The language of the clay

I like what’s in motion, what’s lively, what gives a sense of freedom and, in my work as a ceramist, what escapes from any intention, or at least seems to do so. In that sense I feel close to a fairly traditional form of Japanese ceramic attentive to the language of the clay, to the beauty of the accidents, and where the work of the artist is no longer visible.

Nature inspires me. I’m fascinated by the complex patterns that one can find on a dried ground, a cliff, the barks of trees, or the crust of bread. These patterns are not random. They form a kind of language created by the interaction of the elements, such as air, water, or fire.

My work with the clay is an exploration of this language. However, as a ‘metteur en scène’ who highlights what he believes is meaningful, I don’t leave the whole story to chance.

Tom Charbit Ceramics Online Shop - Ardèche
Photo © Félix Ledru
When I was in high school, I wanted to be a painter. Born in 1977, I grew up in the very heart of Paris, two hundred yards from Beaubourg. The Centre Georges Pompidou was my playground. Later, when I had to think, make decisions, or just free my mind, I would sit in the museum for hours at a time, surrounded by Sam Francis, Mark Rothko, Barnett Newman, or Pierre Soulages paintings. At that time, my intention was to begin an artistic career. Life took me to a different direction.
After graduating from the University of Paris La Sorbonne and from the Ecole des Hautes Etudes en Sciences Sociales, I went on to teach political science and sociology, and published a well-received book and several scientific articles on the French Algerian war. In 2006, I was awarded the Historic prize of Nîmes’s Academy for my research. I liked that job a lot, not necessarily the life that went with it.
I turned to ceramics when I left Paris for Burgundy. I went there to live an introspective period of writing. Instead, I discovered a potter’s village famous for its living woodfire tradition, Saint-Amand-en-Puisaye. There, I found a lifestyle closer to nature and people. I shared my early years of work with Rozenn Bigot and met some of the potters that had a deep impact on my aesthetical choices, as David Louveau de la Guigneraye.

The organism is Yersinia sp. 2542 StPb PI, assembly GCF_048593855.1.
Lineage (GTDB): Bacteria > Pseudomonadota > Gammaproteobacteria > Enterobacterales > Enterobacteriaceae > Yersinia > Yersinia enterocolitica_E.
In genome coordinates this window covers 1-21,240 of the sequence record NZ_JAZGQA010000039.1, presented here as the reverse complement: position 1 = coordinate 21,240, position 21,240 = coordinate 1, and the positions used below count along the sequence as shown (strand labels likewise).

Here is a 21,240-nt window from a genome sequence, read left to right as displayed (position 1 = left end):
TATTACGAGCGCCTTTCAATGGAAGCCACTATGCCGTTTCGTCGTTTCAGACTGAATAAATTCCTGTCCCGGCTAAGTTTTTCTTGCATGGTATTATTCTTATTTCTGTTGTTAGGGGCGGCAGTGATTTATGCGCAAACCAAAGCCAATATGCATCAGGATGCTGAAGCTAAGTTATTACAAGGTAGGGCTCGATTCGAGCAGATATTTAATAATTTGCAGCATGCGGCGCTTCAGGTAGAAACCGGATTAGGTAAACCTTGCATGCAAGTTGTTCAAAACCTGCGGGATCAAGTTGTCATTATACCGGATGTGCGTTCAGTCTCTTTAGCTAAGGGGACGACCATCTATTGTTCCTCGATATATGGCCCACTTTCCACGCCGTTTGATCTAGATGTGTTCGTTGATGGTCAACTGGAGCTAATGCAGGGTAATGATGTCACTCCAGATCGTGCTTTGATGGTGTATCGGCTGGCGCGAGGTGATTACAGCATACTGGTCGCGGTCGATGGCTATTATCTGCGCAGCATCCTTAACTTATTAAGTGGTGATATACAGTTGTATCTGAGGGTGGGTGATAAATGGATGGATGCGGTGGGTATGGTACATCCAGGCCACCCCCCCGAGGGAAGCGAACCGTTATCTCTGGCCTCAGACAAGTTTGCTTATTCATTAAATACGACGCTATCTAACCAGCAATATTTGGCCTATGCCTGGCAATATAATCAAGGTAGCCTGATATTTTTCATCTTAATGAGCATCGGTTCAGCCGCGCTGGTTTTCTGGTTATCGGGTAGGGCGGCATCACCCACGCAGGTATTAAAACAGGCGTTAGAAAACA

In 2009 I settled down in Balazuc, a quaint medieval village in south of France considered as one of the ‘Most Beautiful Villages of France’. At this time my work began to travel more and more in museums and galleries in France and all over the world (USA, Japan, Korea, China, Belgium, The Netherlands…). I’m very proud to be a permanent artist at Galerie Atelier 28 in Lyon, France, and at Cavin-Morris Gallery, New-York City, USA, alongside huge artists as Ryoji Koie, Shozo Michikawa, Robert Fornell, Jeff Shapiro, Akira Satake or Tim Rowan, just to mention a few of them.
I have been lucky, as a ceramic artist, to find by accident what later became my signature. I had to unlearn almost everything I knew to improve my technique, and I still learn to unlearn. Make things look natural, as in every art, requires a lot of work. Between control and letting go, a balance has to be found between shapes, scales, volume, textures, and woodfire or glaze effects.
Inspired by traditional Japanese ceramics, as Iga, Bizen, Shigaraki or Mino, my work recalls this culture, as for my bowls inspired by chawans, or my ‘Hokusai mizusashi’ boxes. However, even if I feel extremely close to the philosophy that lies underneath this aesthetics, as zen or wabi-sabi, my work is definitely not an attempt to reproduce the outstanding masterpieces of this history. I rather see my work as a free interpretation of these codes, both inside and outside the canons, close enough to feel this heritage everyday, far enough to let my own sensibility operate aesthetic choices.